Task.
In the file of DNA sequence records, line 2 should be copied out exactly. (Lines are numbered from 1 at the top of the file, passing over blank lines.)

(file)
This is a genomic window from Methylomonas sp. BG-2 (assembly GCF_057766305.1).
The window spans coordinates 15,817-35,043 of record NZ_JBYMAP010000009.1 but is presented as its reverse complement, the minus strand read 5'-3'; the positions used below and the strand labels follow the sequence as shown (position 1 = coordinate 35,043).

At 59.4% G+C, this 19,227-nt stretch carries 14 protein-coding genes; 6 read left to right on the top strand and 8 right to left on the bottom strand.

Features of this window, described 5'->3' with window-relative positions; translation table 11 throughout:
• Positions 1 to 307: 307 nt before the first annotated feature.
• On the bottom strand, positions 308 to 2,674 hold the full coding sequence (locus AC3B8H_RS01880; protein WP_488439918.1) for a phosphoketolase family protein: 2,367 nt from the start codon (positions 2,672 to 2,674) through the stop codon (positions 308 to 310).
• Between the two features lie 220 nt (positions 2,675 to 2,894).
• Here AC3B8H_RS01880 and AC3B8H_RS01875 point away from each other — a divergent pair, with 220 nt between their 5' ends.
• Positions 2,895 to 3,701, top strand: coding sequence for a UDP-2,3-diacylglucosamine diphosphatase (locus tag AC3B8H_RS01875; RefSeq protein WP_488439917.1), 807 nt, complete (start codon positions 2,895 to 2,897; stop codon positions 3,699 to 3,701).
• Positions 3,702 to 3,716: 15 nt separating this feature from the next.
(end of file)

The window spans coordinates 15,817-35,043 of record NZ_JBYMAP010000009.1 but is presented as its reverse complement, the minus strand read 5'-3'; the positions used below and the strand labels follow the sequence as shown (position 1 = coordinate 35,043).